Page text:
John Kerr ("Tex") LaGrone (son of David Henry Lagrone and Mary Holiday Burton ) b. 20 Apr 1890, occupation Aviator/Instructor, d. 12 Apr 1953, Kansas City, Jackson Co., Missouri. 1. Pilot since 1911, Barnstormer, friend of Lindburgh, piloted FDR. 2. [Grady LaGrone] 3. New York Times, Apr 14 1953 4. 1920 Tulsa Co., OK Census - Soundex 72-207/4-74 "Lodging with John F. Miller at 103 W. 2d" Aviator/Instructor

Air Meet Proper Will Start Tomorrow
Speed Trophy Race Wednesday
Here is a detailed schedule of what spectators at the International Air Meet will see, including attractions today, Sunday, September 30, 1923. St. Louis Field was opened yesterday for some advance attractions, but the meet proper starts tomorrow. The program:
September 30, 1923

11 a. m.,---Gates open. Aeronautical exhibition in tents, showing progress of development of aircraft and motors. Racing pilots will be trying out their planes. Last of contestants in the "On-to-St. Louis" race will be arriving by air.
2 p. m.---Mulvihill trophy race for model airplanes; 27 youths have models entered, each craft being powered by rubber strands.
7 p. m.---Demonstration of night flying by an army night bombing squadron, with field and planes illuminated.
October 1, 1923

9 a. m.---Gates open.
9:30 a. m.---Demonstration of the Farman plane, the smallest plane in the world, which weighs only 600 pounds but can make 60 miles an hour.
10 a. m.---Arrival of Veiled Prophet by airplane, this being the first time his majesty has ever appeared in public except for his annual parade and ball.
10:30 a. m.---Reception to the Veiled Prophet by Miss Alice Busch, retiring Queen of the Court of Love and Beauty; two special maids, maids and matrons of honor, Air Board officials and visiting dignitaries.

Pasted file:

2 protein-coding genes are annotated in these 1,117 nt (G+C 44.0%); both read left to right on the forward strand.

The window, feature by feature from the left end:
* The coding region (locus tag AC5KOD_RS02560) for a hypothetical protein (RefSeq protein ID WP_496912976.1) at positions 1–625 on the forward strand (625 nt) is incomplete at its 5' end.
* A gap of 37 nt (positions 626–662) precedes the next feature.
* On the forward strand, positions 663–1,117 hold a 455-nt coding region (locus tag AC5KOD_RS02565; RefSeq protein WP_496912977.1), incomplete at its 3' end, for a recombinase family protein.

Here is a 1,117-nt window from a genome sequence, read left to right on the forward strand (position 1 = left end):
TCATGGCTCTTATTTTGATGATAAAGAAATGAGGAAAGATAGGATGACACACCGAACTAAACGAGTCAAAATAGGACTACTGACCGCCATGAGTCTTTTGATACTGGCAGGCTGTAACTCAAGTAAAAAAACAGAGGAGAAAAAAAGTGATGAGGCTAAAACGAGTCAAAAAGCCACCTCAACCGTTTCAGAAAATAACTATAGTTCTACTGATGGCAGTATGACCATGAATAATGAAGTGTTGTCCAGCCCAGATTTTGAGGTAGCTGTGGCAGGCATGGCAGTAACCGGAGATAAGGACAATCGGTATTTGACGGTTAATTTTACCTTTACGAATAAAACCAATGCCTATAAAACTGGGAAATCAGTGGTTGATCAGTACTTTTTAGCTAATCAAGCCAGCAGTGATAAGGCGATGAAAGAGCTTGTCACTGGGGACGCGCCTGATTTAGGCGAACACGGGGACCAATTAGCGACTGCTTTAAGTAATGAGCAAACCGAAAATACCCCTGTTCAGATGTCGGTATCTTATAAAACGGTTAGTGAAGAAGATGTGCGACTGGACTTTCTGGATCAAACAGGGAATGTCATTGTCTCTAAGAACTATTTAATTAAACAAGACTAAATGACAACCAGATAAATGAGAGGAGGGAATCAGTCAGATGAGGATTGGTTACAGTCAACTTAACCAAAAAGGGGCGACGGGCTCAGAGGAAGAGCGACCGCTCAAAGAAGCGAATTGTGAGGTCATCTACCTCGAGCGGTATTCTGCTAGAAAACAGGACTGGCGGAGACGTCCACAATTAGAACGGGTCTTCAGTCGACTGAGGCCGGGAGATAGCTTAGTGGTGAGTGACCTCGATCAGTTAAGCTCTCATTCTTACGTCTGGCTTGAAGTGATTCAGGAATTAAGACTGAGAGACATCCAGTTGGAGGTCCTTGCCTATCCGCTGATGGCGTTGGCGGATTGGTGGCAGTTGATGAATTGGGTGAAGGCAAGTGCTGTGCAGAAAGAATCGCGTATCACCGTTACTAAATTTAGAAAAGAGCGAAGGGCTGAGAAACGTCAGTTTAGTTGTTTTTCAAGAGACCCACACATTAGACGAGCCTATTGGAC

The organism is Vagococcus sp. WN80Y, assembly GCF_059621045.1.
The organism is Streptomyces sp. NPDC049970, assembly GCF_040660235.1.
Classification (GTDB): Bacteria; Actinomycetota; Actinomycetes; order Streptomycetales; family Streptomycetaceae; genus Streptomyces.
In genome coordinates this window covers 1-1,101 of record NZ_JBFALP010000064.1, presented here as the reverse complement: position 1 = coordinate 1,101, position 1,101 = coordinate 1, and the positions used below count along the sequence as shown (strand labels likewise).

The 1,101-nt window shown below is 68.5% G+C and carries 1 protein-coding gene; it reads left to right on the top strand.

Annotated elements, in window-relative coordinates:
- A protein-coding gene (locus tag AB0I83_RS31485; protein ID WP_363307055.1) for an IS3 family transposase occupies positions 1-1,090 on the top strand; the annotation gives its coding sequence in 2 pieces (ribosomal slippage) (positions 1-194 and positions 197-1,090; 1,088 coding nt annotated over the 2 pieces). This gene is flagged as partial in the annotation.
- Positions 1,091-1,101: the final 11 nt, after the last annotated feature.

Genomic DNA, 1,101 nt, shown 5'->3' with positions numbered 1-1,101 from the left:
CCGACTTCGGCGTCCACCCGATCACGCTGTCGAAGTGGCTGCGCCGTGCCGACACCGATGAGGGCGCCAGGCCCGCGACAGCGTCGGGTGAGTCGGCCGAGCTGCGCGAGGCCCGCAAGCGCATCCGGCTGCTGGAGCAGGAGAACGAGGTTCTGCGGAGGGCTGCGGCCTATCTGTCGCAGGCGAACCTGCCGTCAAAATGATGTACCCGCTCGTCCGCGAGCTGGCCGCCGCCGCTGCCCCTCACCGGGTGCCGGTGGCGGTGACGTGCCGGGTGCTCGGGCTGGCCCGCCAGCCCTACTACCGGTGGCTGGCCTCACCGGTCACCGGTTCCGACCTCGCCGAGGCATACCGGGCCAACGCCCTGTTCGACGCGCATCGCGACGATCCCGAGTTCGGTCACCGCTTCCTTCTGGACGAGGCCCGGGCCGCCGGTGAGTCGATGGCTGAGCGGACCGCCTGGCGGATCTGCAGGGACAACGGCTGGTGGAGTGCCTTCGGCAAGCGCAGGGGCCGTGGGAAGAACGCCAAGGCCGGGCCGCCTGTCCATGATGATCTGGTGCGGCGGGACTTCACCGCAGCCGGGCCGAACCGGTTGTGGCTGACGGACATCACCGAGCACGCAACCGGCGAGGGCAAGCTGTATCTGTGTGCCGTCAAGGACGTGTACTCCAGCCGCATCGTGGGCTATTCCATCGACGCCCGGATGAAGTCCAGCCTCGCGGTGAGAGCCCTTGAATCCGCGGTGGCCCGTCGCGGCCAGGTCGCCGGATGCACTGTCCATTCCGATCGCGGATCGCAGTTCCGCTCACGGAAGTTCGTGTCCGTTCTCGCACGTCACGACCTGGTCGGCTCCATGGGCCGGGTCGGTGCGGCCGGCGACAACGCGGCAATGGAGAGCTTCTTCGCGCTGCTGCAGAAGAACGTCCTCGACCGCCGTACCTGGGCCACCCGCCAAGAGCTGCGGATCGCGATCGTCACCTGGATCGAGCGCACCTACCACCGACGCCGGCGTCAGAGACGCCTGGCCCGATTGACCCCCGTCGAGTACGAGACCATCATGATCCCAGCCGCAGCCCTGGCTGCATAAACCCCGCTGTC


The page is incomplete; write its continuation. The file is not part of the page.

10:45 a. m.---Demonstration by airship TC-3 from Scott Field, with helium in its gas bag.
11 a. m.---Event No. 2, Flying Club of St. Louis trophy race, for civilians only; distance 93 miles, three times around the course. Prizes, $500, $300 and $200 in each of two classes, speed and efficiency.
Entrants: Robert P. Hewitt, 1 (plane number), Farman "sport"; Charles Sherman Jones, 2, Curtiss Oriole; Lawrence B. Sperry, 14, Messenger; Edmond T. Allen, 27, B. A. S.; Maj. William B. Robertson or Lieut. Frank H. Robertson, 28, special; Walter E. Lees, 59, Hartzell Prop. Co. FC-1; Perry G. Hutton, 61, Laird Swallow; John K. La Grone, 665, Rogers-Day.
12 noon.---Arrival of air mail squadron---10 planes from Omaha, Neb.; three from San Francisco; three from New York and two from Washington, D. C.
From St. Louis Post-Dispatch
September 30, 1923